Dr Simon Cotton podcast for The Royal Society of Chemistry (RSC):
The 19thcentury American poet Emily Dickinson could well have been writing about depression from her own experience; sadly there were no medicines to treat it. It is only since the second world war that antidepressant molecules have been available. The effects of amphetamines on mood had been discovered in the 1930s. They were widely used during the second world war to improve alertness, and their use (and abuse) continued afterwards; into the 1960s medicines like Drinamyl (a combination of dextroamphetamine and Amobarbital) were seen as innocuous medications, which they were not.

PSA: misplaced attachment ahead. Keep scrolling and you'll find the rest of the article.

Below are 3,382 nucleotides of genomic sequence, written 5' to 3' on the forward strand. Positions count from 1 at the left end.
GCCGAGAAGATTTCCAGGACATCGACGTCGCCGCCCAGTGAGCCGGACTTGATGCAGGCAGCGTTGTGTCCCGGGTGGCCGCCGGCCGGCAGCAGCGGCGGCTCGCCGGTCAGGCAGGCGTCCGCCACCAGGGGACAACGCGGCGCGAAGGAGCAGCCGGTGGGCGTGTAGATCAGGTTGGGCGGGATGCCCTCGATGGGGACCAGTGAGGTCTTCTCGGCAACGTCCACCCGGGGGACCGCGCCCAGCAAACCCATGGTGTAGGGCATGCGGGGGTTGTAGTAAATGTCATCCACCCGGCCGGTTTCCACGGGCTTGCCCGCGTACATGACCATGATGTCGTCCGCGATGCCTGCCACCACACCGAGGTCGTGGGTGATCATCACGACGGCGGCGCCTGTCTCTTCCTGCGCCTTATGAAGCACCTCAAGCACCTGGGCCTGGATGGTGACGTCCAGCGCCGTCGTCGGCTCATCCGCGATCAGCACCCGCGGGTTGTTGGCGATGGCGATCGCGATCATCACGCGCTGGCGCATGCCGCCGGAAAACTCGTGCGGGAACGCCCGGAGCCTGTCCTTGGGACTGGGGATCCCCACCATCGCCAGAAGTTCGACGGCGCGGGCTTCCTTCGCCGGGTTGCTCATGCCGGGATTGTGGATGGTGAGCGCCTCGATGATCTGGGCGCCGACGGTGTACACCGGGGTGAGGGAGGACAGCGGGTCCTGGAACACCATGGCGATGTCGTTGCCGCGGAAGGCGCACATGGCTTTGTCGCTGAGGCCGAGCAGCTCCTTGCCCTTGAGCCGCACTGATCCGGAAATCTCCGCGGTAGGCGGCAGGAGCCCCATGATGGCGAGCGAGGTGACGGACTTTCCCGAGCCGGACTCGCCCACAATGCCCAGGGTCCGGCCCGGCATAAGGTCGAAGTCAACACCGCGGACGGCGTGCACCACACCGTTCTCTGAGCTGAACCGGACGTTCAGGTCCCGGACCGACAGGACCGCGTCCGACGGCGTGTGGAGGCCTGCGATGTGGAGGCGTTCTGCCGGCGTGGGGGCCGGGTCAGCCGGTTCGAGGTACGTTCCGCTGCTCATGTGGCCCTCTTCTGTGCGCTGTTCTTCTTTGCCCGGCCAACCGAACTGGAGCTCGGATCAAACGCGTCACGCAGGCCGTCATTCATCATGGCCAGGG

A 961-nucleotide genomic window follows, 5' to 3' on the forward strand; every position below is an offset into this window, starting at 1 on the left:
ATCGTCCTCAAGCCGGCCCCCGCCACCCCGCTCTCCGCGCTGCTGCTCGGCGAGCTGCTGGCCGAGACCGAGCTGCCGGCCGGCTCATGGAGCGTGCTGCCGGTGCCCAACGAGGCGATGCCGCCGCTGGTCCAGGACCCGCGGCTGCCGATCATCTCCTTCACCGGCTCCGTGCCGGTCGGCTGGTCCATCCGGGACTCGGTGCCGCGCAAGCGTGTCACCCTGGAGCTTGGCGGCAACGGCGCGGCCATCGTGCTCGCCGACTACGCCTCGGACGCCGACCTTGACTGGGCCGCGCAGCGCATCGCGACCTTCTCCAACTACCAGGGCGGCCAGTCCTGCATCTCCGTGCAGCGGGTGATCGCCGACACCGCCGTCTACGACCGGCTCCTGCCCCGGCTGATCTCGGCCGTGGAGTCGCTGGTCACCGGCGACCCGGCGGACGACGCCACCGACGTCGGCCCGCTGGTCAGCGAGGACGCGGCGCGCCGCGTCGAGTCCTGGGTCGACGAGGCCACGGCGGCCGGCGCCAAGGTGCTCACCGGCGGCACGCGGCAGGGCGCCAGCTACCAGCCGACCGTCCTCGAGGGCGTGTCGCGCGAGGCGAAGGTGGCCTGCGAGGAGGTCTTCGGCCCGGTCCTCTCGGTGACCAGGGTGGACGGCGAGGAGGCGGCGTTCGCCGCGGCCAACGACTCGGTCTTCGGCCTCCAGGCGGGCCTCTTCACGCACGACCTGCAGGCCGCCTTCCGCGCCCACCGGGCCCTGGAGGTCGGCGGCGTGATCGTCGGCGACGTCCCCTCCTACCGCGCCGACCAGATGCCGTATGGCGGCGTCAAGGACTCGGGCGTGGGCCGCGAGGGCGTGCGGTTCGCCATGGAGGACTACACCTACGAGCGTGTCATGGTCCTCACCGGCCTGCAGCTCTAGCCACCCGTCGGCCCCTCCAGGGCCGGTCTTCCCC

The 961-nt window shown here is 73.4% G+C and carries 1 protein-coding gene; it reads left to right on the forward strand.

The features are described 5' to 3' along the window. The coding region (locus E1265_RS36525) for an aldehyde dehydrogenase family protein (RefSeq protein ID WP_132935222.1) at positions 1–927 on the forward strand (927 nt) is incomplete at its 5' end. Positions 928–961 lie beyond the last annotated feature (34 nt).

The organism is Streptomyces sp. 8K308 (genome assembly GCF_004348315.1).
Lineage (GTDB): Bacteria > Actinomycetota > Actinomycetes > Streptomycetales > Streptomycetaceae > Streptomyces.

The first specific antidepressants were hit upon accidentally. A drug named imipramine which was unsuccessful as a treatment for schizophrenics proved ideal for people suffering from depression. It came to the market in 1958 as Tofranil and was rapidly followed by other molecules with similar structures based on three rings of atoms, they became known as tricyclic antidepressants or TCAs. A second class of drug became known as monoamine-oxidase inhibitors, or MAOIs. The first of these, iproniazid, had proved unsuccessful in the treatment of tuberculosis, but it was noticed that patients given it exhibited much improved moods. Both these drugs were successful in treating many cases of depression, but both suffered from side-effects. We can understand why if we know how neurons communicate.
Read the full article on the RSC site or download the podcast (mp3 - 3 MB)
Podcast credited to the The Royal Society of Chemistry